In part one of this post we saw that listeners to the two editions of the BBC World Service radio’s flagship news and current affairs programme ‘Newshour‘ on November 12th were repeatedly led to believe that just one of the seven Palestinians killed in the incident near Khan Younis the previous evening was a member of Hamas despite the fact that all belonged to terror factions.
By the time those two editions had ended, listeners had heard from two residents of the Gaza Strip – one at length – but nothing from any of the residents of southern Israel affected by the 17 rocket attacks launched by terrorists on November 11th or the hundreds of attacks launched from the afternoon of November 12th onward.
On the following day (November 13th) the afternoon edition of ‘Newshour’ was titled “Deadly Fire Traded Between Israel and Gaza” and once again the image used to illustrate the programme’s webpage depicted a scene in the Gaza Strip.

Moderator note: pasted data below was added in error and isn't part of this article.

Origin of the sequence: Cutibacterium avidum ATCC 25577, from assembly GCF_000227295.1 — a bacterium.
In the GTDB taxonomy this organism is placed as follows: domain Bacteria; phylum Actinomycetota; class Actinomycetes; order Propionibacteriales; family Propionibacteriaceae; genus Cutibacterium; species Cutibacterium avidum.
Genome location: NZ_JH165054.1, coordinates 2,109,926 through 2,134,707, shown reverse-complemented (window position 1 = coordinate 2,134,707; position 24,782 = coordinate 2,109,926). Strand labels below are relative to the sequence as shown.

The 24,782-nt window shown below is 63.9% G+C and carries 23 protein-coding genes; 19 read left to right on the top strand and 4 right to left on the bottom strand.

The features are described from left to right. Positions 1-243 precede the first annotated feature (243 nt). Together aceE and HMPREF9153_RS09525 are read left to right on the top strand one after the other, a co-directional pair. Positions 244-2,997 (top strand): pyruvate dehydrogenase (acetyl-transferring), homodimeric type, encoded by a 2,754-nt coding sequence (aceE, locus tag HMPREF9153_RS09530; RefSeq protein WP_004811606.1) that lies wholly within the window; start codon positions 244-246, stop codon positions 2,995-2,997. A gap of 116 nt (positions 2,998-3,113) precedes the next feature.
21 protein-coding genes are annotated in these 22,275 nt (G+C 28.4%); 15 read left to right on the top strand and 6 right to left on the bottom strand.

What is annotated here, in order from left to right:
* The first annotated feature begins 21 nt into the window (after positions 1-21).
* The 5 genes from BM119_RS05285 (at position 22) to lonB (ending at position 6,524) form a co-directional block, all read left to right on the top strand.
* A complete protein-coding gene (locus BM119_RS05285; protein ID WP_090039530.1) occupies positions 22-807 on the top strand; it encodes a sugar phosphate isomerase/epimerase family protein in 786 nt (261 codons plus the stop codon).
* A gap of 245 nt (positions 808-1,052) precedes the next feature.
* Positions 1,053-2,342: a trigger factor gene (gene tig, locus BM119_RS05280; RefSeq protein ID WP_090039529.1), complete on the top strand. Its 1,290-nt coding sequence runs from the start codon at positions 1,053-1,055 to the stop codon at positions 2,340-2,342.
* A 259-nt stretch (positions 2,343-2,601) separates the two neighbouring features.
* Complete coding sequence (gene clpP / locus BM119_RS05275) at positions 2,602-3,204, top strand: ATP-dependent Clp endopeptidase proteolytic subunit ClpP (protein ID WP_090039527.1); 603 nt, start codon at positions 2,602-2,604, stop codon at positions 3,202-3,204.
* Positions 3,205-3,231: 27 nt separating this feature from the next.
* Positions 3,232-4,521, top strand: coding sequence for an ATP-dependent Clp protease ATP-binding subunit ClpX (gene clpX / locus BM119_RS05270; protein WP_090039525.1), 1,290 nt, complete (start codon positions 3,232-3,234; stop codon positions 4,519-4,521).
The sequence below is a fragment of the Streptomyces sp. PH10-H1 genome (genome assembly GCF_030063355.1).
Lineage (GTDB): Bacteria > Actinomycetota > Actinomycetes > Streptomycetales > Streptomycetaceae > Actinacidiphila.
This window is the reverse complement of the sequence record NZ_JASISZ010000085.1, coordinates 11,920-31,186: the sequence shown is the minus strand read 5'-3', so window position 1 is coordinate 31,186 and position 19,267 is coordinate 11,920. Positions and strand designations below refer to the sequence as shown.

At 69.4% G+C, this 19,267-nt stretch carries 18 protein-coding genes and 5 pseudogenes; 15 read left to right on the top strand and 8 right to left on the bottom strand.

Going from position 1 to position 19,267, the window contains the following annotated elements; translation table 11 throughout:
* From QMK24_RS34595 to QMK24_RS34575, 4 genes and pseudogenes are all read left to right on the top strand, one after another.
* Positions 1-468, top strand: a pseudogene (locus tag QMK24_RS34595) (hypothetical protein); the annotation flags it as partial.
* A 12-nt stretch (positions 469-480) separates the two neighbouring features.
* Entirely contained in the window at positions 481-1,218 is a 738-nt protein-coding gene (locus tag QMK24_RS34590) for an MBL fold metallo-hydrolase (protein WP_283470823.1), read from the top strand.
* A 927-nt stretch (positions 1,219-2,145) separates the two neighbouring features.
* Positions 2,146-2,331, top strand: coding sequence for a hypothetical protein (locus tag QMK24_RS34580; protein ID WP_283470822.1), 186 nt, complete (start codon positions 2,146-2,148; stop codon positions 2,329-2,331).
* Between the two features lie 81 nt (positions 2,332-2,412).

“The worst escalation between Israel and Palestinian militants in Gaza since the 2014 war is threatening to descend into a full-blown conflict. More than 400 rockets have been fired into Israel, while Israeli aircraft have hit 150 militant targets in response.”
(Photo: Smoke blows up [sic] after Israeli fighter jets carried out airstrike to positions in Gaza City. Credit: Getty Images)
As documented here previously, presenter Julian Marshall failed to tell listeners that by that time at least three of those killed in IDF strikes had been claimed as members by terror organisations. This edition did however include the first – and only – mention of the fact that a civilian had been killed when a rocket hit an apartment block in Ashkelon.
Marshall: “Well Israeli airstrikes have left at least six Palestinians dead.”